Written by Warren Ellis
Art by Jason Howard
Published by Image Comics
It’s hard to know what to make of this series. On the one hand, this issue has a lot more going on in terms of dialogue and exposition, and the premise of human life going on around the extraterrestrial is interesting.. On the other hand, there still isn’t much action happening in this book. Perhaps Warren Ellis is simply planning a slow-burn comic book that will eventually explode, or perhaps he wants to tell a story at an unusual pace. The book is offering tantalizing ideas of stories to tell, but at the moment, they’re nothing but glimpses of things that could happen.
Most of the issue focuses on the research group in Svalbard. One of the researchers, Marsh, has taken notice of the unusual black poppies growing on their research drone. He points out that their nothing native to the region and don’t resemble any of the local poppies. Marsh asks one of the new researchers, Dr. Creasy, to keep an eye out for any others. In Italy, a young woman and her fascist-sympathizer boyfriend have a strange encounter with a man near one of the Trees. In Mogadishu, the president of the Somali Republic meets with a journalist to discuss how a Tree has changed the balance of power in the country to favor a different region of the country. The issue ends with Dr. Creasy and Marsh discussing the mysterious black poppies.
Thus far, Trees has been the most interesting when discussing how these alien structures have changed human life. For example, the storyline in Somalia is interesting because it illustrates how the presence of a Tree can change regional politics dramatically. What makes this issue frustrating to read are the scenes which do not relate to the Trees or their effect on daily life. The entire sequence in Italy comes across off as confusing to read, as there are no hints that the Tree has had any impact in the region. The fact that the woman’s boyfriend is part of some far-right fringe group seems wholly unrelated to the Tree or alien life (this has been happening in the last few years without aliens around), and the encounter with the man likewise feels like it came out of nowhere. Image Comic’s promo for this issue says that the town of Cefalu has an occult past, which I eventually discovered was because Aleister Crowley had a commune there in the 1920s. This was not touched upon at all in the issue.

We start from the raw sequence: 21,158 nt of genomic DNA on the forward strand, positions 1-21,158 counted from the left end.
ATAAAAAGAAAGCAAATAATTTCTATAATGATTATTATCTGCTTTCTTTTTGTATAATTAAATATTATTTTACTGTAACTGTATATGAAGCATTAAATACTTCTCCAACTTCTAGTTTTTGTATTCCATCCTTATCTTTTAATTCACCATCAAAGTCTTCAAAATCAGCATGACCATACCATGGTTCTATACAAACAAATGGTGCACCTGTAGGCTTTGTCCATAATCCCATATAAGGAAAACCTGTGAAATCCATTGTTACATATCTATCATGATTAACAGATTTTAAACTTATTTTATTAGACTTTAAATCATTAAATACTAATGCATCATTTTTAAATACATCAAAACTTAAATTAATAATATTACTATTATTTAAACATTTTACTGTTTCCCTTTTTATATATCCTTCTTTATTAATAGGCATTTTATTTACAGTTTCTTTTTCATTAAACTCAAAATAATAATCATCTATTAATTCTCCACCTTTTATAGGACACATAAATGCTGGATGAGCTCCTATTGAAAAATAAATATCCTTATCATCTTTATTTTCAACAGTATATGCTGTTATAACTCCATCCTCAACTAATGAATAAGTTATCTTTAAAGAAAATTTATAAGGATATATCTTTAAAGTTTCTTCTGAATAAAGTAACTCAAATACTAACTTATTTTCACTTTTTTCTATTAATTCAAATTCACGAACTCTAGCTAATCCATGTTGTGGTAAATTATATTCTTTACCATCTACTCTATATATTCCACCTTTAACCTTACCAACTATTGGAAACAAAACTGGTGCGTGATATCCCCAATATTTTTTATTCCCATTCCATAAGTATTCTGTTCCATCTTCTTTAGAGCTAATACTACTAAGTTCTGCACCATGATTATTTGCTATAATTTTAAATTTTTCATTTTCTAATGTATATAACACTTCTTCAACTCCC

What’s going on in Svalbard is also interesting yet problematic. The idea that the Trees might have some other purpose or could be affecting the ecosystem is intriguing. Marsh and to a lesser extent the other researchers are the only characters we’ve spent significant time with, and it’s nice to see them being developed into people. Still, considering that a significant amount of the issue is spent here, there’s not that much really happening. It can be summed up as “Dr. Creasy and Marsh agree the flowers aren’t native, and everybody makes jokes about bad food and Creasy throwing up the night before.” This is an interesting issue and the story is full of promise, but it needs some forward momentum.